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Carbon dioxide levels reach highest recorded levels in human history

In 2018, carbon dioxide concentration in the atmosphere kept climbing, and it doesn't show any sign of slowing down.

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The World Meteorological Organization says Earth just broke another record: There's more carbon dioxide in the atmosphere than ever before in human history.

Christian Petersen-Clausen/Getty

Greenhouse gas concentrations continued to rise in 2018, with carbon dioxide levels hitting an all-time high of 407.8 parts per million, according to a report released by the World Meteorological Organization on Monday. The grim assessment comes just days before the UN Climate Change conference begins on Dec. 2, highlighting the increasing levels of three greenhouse gases contributing to global heating as a result of human activities.

The last time the Earth had comparable concentrations of carbon dioxide in the atmosphere was approximately 3 million years ago, when the temperature was approximately 3 degrees Celsius (5.4 degrees Fahrenheit) warmer and sea levels were up to 20 meters (65 feet) higher.

"There is no sign of a slowdown, let alone a decline, in greenhouse gases concentration in the atmosphere despite all the commitments under the Paris Agreement on Climate Change," said Petteri Taalas, secretary-general of the WMO, in a press release.

The report details concentrations of three greenhouse gases known to greatly contribute to global heating: carbon dioxide, methane and nitrous oxide. These gases can remain in the atmosphere for long periods of time, trapping heat. The higher the concentration, the more heat they can trap. Of the measured gases, CO2 contributes the most to heating and is also absorbed by the oceans, lowering their pH and wreaking havoc on marine life.

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Data is obtained by a suite of over 100 monitoring stations around the globe. The stations are able to assess the minute changes in gas concentrations at any given location and this information is used to work out a global average. The average has been rising at a rate much faster than previous natural increases, driven by fossil fuel combustion, agriculture activities and industrial sources. Notably, the levells will continue to rise.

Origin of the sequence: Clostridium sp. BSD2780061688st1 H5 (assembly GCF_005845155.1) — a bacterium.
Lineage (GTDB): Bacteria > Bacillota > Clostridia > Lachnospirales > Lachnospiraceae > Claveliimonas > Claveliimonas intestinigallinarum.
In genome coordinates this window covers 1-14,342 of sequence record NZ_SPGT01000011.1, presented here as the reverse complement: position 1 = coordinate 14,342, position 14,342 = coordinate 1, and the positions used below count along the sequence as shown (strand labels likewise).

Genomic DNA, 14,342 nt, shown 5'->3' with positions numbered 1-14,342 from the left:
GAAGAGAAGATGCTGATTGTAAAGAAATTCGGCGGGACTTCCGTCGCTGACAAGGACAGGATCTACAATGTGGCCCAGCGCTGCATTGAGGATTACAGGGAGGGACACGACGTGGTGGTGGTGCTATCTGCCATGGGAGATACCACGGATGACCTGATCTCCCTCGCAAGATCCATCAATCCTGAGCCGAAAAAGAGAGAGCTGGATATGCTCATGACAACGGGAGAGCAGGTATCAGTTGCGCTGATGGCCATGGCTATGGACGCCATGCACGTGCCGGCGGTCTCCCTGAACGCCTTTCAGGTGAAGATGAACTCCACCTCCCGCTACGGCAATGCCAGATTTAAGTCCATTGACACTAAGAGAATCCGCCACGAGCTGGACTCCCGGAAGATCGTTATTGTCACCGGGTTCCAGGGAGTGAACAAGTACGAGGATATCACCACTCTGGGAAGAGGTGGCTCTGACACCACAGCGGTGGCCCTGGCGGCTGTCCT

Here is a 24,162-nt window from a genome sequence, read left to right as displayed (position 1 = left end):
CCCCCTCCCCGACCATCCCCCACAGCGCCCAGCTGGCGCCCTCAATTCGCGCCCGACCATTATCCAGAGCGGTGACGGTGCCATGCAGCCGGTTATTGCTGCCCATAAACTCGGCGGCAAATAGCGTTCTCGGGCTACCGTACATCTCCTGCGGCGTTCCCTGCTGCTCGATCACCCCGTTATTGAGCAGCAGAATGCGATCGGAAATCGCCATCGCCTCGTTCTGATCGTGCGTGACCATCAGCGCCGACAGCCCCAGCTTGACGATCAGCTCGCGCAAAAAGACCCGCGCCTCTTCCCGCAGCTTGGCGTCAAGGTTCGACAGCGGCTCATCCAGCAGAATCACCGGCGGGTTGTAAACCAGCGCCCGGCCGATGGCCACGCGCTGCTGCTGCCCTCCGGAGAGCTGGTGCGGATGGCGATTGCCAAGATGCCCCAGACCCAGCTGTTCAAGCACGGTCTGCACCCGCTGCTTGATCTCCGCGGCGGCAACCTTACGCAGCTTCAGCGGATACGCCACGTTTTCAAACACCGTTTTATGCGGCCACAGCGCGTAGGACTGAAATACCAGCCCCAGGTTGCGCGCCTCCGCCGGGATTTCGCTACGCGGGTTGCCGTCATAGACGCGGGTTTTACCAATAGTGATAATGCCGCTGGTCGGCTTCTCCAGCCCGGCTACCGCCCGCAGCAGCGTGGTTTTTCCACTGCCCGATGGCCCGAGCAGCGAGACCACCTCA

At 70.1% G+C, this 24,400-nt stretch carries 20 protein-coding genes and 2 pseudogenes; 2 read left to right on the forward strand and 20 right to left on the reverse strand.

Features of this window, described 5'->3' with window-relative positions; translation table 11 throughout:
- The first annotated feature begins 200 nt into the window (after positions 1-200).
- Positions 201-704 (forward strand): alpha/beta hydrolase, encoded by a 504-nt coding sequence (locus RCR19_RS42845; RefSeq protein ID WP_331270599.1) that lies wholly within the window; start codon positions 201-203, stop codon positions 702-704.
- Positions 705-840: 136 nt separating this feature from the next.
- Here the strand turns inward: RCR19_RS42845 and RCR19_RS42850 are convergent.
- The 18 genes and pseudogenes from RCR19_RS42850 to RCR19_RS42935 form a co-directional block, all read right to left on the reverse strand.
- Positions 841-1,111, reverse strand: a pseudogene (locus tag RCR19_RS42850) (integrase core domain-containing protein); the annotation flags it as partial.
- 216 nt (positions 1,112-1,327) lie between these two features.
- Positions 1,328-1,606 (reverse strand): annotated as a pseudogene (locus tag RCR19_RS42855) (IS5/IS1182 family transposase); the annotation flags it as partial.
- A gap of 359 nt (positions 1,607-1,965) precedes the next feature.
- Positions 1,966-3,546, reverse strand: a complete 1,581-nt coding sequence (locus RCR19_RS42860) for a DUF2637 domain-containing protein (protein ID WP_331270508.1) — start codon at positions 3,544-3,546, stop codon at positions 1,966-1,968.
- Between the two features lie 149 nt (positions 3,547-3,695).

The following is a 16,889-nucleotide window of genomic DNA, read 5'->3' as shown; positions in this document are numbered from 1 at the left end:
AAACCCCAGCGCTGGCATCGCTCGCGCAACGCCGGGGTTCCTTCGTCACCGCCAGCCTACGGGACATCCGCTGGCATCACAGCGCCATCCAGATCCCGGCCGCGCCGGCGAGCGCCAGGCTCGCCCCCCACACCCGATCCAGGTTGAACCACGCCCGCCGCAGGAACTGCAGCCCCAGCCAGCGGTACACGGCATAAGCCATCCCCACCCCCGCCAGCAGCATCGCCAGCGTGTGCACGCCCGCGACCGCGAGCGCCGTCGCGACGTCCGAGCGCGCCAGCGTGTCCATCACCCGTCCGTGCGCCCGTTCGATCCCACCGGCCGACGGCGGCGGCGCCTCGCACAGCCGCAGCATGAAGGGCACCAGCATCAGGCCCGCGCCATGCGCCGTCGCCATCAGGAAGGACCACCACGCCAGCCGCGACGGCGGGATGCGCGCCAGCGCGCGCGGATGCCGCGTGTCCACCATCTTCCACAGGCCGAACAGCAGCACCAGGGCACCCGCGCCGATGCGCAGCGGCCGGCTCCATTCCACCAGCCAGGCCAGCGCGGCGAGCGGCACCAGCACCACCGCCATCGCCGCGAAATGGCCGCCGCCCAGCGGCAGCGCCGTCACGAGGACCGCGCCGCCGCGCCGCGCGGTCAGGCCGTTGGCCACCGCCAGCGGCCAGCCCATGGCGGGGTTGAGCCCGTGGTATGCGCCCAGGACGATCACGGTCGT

"I can tell you they're going to go up next year and the following one and then the next decade and the following decade," said Pep Canadell, climate scientist with Australia's CSIRO and executive director of the Global Carbon Project. "It's not until you bring those emissions to zero that you can begin to inspire stabilization in the atmosphere."

The Global Carbon Project is expected to release its yearly "carbon budget" report on Dec. 4, revealing where CO2 is being generated and how limiting emissions can stabilize concentrations in the atmosphere. "The budget is truly like your household finance budget," said Canadell. "[It measures] how much carbon we put into the atmosphere, how much carbon accumulates in the atmosphere and how much carbon gets pulled out of the atmosphere through the oceans and land."

The Project also measures atmospheric CO2 and provides its own measure for the current year. The rise in carbon dioxide concentration will continue, as Canadell noted, unless emissions are drastically reduced.

That poses a huge threat for all life on Earth. The climate crisis is already having negative effects on human health, threatening species with extinction and sending temperatures soaring. On Nov. 5, over 11,000 scientists declared a climate emergency

Correction 12:58 p.m. PT: Carbon dioxide lowers ocean pH, not ocean acidity.